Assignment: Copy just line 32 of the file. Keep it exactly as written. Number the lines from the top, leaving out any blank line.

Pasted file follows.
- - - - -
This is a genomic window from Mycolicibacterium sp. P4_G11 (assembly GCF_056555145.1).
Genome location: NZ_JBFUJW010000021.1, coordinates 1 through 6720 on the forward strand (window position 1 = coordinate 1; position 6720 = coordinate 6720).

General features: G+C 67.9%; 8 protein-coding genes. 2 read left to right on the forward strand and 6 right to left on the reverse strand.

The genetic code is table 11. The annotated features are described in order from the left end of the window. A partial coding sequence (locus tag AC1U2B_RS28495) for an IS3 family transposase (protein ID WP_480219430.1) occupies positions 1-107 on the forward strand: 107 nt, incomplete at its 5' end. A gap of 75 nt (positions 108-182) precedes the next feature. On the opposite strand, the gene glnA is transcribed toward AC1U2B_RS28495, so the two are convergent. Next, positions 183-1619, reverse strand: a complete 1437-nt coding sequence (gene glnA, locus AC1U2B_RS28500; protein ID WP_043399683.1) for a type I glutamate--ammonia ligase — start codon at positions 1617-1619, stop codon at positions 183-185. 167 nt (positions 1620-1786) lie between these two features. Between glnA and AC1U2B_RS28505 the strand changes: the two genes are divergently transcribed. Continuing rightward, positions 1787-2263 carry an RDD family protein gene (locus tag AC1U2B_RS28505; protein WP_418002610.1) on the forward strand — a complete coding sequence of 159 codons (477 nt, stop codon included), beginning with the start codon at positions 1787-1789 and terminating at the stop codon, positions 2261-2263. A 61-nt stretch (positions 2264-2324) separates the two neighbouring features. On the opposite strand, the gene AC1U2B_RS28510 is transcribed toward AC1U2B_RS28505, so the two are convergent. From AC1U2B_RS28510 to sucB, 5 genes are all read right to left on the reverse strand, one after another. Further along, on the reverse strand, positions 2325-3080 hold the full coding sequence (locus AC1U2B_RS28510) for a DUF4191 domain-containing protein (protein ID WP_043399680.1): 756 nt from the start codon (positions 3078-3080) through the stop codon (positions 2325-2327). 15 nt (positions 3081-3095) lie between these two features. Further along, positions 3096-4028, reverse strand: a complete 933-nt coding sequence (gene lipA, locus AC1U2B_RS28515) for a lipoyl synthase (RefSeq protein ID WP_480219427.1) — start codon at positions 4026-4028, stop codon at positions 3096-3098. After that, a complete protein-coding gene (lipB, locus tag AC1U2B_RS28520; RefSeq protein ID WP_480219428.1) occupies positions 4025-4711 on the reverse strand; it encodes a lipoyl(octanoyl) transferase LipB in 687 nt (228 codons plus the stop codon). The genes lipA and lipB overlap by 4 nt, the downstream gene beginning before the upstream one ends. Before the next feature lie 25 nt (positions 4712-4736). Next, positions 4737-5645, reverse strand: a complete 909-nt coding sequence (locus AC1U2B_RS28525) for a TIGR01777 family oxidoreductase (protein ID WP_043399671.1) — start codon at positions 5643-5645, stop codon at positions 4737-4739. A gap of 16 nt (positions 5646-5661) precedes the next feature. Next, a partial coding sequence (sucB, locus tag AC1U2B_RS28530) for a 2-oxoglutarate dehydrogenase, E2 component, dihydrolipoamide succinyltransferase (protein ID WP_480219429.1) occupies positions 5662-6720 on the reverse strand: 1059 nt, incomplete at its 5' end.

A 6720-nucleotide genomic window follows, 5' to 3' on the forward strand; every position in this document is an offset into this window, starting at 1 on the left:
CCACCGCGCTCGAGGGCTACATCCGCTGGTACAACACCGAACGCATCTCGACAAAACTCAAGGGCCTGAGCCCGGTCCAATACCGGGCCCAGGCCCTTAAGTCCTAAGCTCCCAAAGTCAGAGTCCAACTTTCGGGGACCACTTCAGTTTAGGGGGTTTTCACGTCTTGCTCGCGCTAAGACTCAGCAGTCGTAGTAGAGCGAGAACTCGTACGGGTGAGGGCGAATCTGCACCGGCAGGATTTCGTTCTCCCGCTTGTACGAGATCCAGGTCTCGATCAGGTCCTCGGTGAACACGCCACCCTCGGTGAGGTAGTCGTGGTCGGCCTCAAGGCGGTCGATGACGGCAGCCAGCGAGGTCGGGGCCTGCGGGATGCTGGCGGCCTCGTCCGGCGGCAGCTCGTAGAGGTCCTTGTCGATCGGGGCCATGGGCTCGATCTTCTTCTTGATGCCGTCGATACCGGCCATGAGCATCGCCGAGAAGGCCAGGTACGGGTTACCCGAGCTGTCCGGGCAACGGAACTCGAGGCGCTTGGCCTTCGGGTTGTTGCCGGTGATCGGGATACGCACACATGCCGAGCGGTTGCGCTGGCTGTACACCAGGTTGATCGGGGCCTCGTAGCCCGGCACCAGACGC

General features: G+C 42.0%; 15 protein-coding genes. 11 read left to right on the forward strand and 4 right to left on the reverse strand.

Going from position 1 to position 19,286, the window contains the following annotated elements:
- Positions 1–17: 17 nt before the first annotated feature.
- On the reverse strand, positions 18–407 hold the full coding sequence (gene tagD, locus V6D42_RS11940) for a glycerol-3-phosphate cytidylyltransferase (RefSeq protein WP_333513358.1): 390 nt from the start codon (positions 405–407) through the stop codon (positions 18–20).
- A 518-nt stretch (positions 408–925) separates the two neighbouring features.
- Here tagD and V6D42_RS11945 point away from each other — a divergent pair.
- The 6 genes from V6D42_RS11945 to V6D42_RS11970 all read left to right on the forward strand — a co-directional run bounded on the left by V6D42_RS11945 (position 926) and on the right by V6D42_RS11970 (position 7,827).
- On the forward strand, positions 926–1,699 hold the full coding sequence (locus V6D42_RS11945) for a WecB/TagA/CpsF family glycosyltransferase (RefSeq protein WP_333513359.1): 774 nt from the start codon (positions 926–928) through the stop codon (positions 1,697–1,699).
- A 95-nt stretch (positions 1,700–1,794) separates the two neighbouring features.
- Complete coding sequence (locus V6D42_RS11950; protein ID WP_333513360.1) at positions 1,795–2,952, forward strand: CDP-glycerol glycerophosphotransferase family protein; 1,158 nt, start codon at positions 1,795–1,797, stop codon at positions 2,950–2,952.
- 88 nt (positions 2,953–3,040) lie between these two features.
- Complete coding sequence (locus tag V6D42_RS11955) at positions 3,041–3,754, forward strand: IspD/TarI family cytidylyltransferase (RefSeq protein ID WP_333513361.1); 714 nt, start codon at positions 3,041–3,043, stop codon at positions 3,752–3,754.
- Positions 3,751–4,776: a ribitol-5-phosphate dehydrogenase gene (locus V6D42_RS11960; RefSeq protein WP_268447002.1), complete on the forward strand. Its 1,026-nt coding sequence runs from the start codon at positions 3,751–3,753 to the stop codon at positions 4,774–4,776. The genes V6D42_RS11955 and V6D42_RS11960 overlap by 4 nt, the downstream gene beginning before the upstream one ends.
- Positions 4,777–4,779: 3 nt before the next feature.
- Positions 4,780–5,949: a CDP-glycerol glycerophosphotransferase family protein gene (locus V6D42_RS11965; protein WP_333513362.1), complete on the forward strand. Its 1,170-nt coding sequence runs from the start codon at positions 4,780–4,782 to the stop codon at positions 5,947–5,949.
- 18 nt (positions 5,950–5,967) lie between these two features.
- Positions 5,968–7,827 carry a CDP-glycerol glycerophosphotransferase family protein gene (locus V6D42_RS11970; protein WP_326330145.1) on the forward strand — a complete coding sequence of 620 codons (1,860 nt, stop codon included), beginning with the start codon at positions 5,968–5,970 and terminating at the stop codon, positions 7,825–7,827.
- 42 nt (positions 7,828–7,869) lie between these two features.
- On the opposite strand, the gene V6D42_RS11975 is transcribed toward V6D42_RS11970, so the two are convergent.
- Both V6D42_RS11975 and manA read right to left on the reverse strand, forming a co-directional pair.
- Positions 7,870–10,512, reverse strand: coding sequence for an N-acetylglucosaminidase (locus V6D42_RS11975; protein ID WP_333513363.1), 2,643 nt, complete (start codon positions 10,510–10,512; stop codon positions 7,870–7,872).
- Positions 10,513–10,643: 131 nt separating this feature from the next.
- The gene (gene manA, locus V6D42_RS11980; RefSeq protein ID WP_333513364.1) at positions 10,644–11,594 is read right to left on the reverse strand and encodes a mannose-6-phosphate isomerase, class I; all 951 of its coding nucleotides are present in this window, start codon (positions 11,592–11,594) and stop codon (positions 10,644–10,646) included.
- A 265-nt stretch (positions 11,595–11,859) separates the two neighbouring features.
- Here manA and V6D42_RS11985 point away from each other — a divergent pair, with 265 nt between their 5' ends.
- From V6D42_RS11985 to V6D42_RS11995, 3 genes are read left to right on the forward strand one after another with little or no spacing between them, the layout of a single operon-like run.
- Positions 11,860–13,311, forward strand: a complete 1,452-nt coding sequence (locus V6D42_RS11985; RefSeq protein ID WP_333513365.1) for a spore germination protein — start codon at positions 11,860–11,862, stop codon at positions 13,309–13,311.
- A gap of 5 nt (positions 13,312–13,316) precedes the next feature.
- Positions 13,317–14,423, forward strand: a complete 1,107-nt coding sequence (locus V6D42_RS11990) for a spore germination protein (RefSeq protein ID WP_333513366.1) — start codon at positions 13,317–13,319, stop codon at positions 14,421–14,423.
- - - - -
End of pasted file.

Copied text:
- From V6D42_RS11985 to V6D42_RS11995, 3 genes are read left to right on the forward strand one after another with little or no spacing between them, the layout of a single operon-like run.